Both the Bob Dylan Center and Woody Guthrie Center operate under the auspices of the American Song Archives, a project of the George Kaiser Family Foundation. The foundation acquired Dylan's vast archives in 2016 and Guthrie's in 2010.

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American Song Archives Managing Director Steve Higgins said in a statement that the center's programs and exhibits will "explore the creative process and inspire the next generations of artists."

“As a poet, musician, playwright and author, Joy Harjo exemplifies artistry and brings light to the world through her work ... and we couldn’t be more honored that Joy is playing such an important role in helping us to fulfill our mission and establish our future legacy," he said.

Oklahoma Cultural Treasure is back home in Tulsa

Oklahoma Cultural Treasure Joy Harjo speaks at the Governor's Arts Awards for Excellence in the Arts at the Capitol, Tuesday, November 9, 2021.
Oklahoma Cultural Treasure Joy Harjo speaks at the Governor's Arts Awards for Excellence in the Arts at the Capitol, Tuesday, November 9, 2021.

Harjo has been named to a six-year appointment as the Bob Dylan's Center first artist in residence, according to a news release. At the center, she will present educational programs and live performances, along with curating special exhibitions.

Named an Oklahoma Cultural Treasure last fall, the trailblazing poet makes her home in the Tulsa Arts District, where the Bob Dylan Center is situated at 116 E Reconciliation Way.

"Growing up in Tulsa — I grew up off of Admiral and 71st between Sheridan and Memorial — there were no poets in our neighborhood," Harjo told The Oklahoman in a 2021 interview.

"There's no poets at career day because it's really not a career per se. Yes, you can make a quote-unquote career from it, but that's really not what it's about. Like any art, we're actually visioning and revisioning for cultural and intellectual growth."

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U.S. Poet Laureate Joy Harjo receives the Oklahoma Cultural Treasure honor from Gov. Kevin Stitt at the Governor's Arts Awards for Excellence in the Arts at the Capitol, Tuesday, November 9, 2021.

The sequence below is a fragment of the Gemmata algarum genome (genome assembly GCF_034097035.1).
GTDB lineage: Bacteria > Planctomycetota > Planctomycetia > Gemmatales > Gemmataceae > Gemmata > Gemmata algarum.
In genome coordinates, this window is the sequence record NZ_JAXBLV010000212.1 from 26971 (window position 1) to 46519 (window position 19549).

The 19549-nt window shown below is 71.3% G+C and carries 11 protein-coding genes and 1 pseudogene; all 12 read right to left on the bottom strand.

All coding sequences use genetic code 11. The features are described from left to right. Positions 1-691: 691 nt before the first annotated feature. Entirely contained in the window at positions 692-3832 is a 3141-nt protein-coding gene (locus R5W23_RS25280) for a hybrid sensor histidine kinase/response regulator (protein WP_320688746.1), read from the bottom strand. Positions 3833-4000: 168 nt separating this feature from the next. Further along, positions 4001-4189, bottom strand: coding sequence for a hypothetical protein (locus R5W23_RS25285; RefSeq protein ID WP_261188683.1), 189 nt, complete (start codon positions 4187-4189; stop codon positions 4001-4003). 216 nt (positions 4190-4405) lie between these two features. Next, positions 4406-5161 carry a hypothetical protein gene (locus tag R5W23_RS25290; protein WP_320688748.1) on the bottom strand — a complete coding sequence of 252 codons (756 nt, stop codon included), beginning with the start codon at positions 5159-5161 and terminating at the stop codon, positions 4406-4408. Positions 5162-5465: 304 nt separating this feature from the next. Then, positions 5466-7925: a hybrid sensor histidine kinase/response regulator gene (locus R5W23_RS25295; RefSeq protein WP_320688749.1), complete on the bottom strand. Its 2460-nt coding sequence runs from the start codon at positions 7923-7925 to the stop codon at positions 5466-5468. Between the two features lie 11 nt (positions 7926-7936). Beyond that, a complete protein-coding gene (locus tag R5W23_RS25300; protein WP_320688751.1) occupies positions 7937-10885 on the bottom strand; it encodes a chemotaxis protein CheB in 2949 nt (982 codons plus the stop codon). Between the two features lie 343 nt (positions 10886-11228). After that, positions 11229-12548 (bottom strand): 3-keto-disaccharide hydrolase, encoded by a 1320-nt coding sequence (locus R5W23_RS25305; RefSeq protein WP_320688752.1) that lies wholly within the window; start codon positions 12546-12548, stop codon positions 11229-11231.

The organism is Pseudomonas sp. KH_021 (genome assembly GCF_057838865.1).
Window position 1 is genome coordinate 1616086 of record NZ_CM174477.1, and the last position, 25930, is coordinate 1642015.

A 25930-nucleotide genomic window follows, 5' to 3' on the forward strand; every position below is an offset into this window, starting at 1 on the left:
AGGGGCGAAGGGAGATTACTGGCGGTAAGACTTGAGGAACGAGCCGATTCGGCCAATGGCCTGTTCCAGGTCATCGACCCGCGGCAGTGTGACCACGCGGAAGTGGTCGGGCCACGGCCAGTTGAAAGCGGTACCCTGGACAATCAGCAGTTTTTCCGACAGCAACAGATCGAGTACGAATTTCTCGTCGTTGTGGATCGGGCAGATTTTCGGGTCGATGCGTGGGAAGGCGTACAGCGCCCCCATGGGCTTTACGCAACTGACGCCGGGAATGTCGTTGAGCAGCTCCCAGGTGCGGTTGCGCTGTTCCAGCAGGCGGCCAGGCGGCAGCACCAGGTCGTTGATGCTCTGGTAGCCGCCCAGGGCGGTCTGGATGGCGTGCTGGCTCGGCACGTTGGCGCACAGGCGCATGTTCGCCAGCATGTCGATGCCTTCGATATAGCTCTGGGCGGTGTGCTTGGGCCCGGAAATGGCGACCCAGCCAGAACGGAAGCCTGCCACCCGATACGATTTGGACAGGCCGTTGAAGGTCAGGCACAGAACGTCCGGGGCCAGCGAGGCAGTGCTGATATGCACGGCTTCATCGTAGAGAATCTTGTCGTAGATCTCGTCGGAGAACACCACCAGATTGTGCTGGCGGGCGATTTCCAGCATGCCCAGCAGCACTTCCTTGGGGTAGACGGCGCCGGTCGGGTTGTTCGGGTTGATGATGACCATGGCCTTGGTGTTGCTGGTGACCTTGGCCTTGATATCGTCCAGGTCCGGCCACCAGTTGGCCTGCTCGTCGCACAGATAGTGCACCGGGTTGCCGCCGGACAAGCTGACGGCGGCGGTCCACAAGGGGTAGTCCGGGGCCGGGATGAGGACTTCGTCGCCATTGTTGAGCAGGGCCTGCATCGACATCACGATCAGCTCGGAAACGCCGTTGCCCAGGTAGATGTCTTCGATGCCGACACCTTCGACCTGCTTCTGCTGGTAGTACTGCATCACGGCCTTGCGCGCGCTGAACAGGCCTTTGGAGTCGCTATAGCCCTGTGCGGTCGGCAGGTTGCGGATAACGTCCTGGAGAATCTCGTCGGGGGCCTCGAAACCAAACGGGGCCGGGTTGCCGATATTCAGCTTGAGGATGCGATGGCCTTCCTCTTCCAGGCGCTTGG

U.S. Poet Laureate Joy Harjo receives the Oklahoma Cultural Treasure honor from Gov. Kevin Stitt at the Governor's Arts Awards for Excellence in the Arts at the Capitol, Tuesday, November 9, 2021.

As a child, she was constantly drawing, so she applied to the Institute of American Indian Arts in New Mexico. Attending high school there "saved my life and helped me with my direction," she said.

In response to Native empow­er­ment move­ments, Har­jo began writ­ing poet­ry as a mem­ber of the Uni­ver­si­ty of New Mexico’s Native stu­dent orga­ni­za­tion, the Kiva Club.

Along with writing nine books of poetry, two memoirs and many plays and children’s books, the 23rd U.S. Poet Laureate has produced seven music albums. Harjo has received the Ruth Lily Prize for Lifetime Achievement from the Poetry Foundation, the Academy of American Poets Wallace Stevens Award, two National Endowment for the Arts fellowships and a Guggenheim Fellowship.

Although she has lived in several places over the years — from New Mexico and Hawaii to Arizona and California — Harjo moved back to Tulsa in 2011.

"It doesn't always happen that way, that you can come home ... and you can see what's happened is that my art has flourished," she said.

For more information on the Bob Dylan Center, go to https://bobdylancenter.com.

This article originally appeared on Oklahoman: U.S. Poet Laureate Joy Harjo named artist in residence for Bob Dylan Center